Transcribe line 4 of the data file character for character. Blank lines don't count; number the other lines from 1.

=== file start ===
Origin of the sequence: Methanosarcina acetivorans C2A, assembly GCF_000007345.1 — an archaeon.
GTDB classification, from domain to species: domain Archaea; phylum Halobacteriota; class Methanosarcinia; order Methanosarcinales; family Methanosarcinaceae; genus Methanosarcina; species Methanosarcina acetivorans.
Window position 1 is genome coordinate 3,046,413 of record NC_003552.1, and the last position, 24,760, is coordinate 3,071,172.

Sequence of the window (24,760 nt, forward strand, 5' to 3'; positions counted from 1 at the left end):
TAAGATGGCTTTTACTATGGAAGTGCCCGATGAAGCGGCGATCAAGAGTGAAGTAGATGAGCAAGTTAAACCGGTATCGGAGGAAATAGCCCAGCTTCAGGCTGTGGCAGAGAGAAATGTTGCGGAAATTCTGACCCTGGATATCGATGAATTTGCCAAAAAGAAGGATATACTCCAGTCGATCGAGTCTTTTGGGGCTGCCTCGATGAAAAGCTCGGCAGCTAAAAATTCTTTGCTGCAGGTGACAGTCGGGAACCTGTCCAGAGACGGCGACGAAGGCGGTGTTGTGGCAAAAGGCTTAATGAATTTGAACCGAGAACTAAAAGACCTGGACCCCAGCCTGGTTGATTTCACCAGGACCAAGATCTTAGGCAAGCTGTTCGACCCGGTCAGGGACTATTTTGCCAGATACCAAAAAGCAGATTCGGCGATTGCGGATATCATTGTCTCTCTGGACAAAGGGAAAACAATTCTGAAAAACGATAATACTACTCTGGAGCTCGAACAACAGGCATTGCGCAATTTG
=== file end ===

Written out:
Sequence of the window (24,760 nt, forward strand, 5' to 3'; positions counted from 1 at the left end):